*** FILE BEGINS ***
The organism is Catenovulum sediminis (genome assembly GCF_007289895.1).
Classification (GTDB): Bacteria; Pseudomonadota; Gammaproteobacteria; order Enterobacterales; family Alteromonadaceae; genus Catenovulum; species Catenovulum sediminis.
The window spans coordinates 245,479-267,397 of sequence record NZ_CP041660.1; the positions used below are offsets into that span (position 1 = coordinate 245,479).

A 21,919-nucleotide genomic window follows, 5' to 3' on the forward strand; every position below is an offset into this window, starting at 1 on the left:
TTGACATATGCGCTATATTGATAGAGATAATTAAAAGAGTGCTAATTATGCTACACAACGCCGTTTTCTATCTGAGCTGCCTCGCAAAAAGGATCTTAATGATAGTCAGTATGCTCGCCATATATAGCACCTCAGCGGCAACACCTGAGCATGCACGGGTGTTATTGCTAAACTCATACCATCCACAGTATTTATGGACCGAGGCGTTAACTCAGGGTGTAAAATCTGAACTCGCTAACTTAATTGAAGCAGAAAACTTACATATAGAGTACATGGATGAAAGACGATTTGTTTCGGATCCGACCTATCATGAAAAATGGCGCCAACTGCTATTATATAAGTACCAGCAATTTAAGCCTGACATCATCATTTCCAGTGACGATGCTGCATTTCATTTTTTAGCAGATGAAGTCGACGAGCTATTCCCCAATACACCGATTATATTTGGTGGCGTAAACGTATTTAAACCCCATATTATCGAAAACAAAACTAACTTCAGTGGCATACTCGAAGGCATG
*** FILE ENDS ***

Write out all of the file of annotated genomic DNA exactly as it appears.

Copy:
The organism is Catenovulum sediminis (genome assembly GCF_007289895.1).
Classification (GTDB): Bacteria; Pseudomonadota; Gammaproteobacteria; order Enterobacterales; family Alteromonadaceae; genus Catenovulum; species Catenovulum sediminis.
The window spans coordinates 245,479-267,397 of sequence record NZ_CP041660.1; the positions used below are offsets into that span (position 1 = coordinate 245,479).

A 21,919-nucleotide genomic window follows, 5' to 3' on the forward strand; every position below is an offset into this window, starting at 1 on the left:
TTGACATATGCGCTATATTGATAGAGATAATTAAAAGAGTGCTAATTATGCTACACAACGCCGTTTTCTATCTGAGCTGCCTCGCAAAAAGGATCTTAATGATAGTCAGTATGCTCGCCATATATAGCACCTCAGCGGCAACACCTGAGCATGCACGGGTGTTATTGCTAAACTCATACCATCCACAGTATTTATGGACCGAGGCGTTAACTCAGGGTGTAAAATCTGAACTCGCTAACTTAATTGAAGCAGAAAACTTACATATAGAGTACATGGATGAAAGACGATTTGTTTCGGATCCGACCTATCATGAAAAATGGCGCCAACTGCTATTATATAAGTACCAGCAATTTAAGCCTGACATCATCATTTCCAGTGACGATGCTGCATTTCATTTTTTAGCAGATGAAGTCGACGAGCTATTCCCCAATACACCGATTATATTTGGTGGCGTAAACGTATTTAAACCCCATATTATCGAAAACAAAACTAACTTCAGTGGCATACTCGAAGGCATG